With an unfortunate habit of making comments that don't sit well with others, not to mention taking some questionable roles that have seen her receive widespread backlash, Scarlett Johansson is no stranger to controversy.
The 36-year-old actress has previously sparked a backlash after making positive comments about her frequent collaborator, director Woody Allen - who has denied allegations of abusing his adopted daughter, Dylan Farrow, when she was just seven years old - as well as for her casting in both Ghost in the Shell, a movie adaptation of a Japanese manga series and Rub & Tug, in which she was set to play a transgender man before withdrawing over "ethical questions raised" about her taking the role.
And now Scarlett has admitted she will always "have opinions", even if reflecting on them afterwards can be "embarrassing", but she insisted she's only human.
Discussing her apparent attraction to controversy, she joked to The Gentlewoman magazine: "Yeah. I've made a career out of it."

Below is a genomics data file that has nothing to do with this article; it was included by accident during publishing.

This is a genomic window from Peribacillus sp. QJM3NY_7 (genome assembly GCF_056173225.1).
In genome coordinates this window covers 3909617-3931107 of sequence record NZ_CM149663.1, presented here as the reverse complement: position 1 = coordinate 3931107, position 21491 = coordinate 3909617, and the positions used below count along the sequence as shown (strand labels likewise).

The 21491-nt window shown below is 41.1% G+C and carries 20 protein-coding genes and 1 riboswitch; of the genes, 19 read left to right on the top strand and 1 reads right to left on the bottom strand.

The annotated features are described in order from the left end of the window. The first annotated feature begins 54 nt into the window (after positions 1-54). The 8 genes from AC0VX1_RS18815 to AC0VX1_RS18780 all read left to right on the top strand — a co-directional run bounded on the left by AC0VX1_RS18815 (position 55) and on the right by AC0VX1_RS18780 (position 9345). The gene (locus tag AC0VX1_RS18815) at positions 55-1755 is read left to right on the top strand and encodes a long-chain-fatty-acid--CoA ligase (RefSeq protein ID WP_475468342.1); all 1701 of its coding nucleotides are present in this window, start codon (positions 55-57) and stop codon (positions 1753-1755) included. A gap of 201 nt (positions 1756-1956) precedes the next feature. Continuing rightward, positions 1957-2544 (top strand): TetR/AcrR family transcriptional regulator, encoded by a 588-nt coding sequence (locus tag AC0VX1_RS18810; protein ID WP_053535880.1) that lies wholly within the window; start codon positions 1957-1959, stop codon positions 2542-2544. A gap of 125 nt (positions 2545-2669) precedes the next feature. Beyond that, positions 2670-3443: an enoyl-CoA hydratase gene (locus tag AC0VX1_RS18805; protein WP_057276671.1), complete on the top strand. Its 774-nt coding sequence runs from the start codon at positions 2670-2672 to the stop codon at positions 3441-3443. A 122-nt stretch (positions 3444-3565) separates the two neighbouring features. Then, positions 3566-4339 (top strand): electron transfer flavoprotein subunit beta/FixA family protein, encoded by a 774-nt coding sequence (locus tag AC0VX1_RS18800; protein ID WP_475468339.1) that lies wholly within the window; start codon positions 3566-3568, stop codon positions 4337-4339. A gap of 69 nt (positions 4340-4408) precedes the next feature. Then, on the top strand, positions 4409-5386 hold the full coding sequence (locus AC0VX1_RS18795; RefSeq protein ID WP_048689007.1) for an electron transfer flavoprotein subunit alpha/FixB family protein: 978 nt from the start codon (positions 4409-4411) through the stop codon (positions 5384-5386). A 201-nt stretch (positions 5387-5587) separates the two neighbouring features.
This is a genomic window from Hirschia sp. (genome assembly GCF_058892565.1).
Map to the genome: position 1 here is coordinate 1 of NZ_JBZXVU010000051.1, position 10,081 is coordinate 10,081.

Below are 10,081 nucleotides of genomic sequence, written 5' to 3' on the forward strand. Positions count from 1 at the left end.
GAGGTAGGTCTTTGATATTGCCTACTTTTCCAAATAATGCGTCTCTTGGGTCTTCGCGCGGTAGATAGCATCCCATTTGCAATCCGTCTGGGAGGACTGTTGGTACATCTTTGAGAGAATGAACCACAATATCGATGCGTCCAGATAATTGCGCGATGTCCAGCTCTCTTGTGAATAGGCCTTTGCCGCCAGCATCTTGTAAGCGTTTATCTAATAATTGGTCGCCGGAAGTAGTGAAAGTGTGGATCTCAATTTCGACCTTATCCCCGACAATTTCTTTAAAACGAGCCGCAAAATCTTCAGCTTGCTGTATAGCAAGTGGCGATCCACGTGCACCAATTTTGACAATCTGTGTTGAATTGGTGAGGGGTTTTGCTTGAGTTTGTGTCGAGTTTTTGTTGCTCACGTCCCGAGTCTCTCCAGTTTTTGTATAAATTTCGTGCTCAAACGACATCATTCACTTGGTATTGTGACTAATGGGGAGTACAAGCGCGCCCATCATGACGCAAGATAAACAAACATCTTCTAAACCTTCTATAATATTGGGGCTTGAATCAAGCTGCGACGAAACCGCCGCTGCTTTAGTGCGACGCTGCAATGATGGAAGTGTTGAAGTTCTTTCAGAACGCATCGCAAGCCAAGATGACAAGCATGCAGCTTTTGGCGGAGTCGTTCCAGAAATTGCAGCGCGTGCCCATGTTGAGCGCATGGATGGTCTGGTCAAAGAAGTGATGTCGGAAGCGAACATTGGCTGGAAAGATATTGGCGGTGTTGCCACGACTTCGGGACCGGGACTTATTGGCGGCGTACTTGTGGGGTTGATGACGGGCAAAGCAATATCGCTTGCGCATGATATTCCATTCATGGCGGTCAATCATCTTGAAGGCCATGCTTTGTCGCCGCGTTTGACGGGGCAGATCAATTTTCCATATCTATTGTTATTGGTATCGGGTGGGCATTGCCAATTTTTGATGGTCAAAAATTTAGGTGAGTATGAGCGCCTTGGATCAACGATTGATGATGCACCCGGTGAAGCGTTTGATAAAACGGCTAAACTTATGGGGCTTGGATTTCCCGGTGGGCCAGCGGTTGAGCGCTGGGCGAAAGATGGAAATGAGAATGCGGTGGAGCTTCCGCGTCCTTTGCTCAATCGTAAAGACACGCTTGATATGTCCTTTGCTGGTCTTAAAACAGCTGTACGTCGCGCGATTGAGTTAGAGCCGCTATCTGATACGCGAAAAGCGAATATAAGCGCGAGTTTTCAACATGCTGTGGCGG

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She then added: "I'm going to have opinions about things, because that's just who I am.
"I mean, everyone has a hard time admitting when they're wrong about stuff, and for all of that to come out publicly, it can be embarrassing.
"To have the experience of, 'wow, I was really off mark there', or I wasn't looking at the big picture, or I was inconsiderate ... I'm also a person."
The Black Widow star insisted she doesn't think "actors have obligations to have a public role in society" and although everyone expects judgement, she doesn't feel it is "normal" to be as "exposed" as much as she is.
She said: "The idea that you're obligated to because you're in the public eye is unfair. You didn't choose to be a politician, you're an actor.
"Of course, whatever you say, whether it's politically correct or not, any statement you make, or how you live your life, people are obviously going to take issue with it.
"We judge each other all the time. We judge ourselves constantly. I think people equate that connectivity to being self-aware.
"To me, it's different from being self-aware. And reacting to everything that's coming at them through this f****** thing [a phone] —your sense of reality is completely skewed.
"It's not normal to be that exposed. You can be exposed whenever you're in the public eye, but to then be on the receiving end, like a raw nerve, of all this stuff back? It's too much!"